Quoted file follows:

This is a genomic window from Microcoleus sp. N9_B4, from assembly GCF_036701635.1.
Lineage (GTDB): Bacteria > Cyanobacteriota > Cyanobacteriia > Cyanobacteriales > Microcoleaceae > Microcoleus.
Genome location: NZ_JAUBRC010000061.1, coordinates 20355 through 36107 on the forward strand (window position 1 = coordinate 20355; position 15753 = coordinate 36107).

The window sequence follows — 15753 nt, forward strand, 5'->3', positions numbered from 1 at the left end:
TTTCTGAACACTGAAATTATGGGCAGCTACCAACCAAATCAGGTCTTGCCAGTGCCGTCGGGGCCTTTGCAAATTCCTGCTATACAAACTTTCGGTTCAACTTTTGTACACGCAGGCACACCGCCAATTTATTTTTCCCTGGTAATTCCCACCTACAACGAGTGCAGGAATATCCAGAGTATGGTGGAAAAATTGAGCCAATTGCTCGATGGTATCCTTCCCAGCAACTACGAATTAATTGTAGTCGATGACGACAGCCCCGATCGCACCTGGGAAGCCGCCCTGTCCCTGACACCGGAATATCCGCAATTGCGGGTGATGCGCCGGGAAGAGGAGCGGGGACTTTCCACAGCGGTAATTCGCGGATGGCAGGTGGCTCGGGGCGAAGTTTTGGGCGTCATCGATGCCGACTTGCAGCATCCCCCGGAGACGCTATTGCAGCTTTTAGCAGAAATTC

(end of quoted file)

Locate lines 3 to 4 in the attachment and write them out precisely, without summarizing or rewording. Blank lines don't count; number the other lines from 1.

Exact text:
Genome location: NZ_JAUBRC010000061.1, coordinates 20355 through 36107 on the forward strand (window position 1 = coordinate 20355; position 15753 = coordinate 36107).

The window sequence follows — 15753 nt, forward strand, 5'->3', positions numbered from 1 at the left end: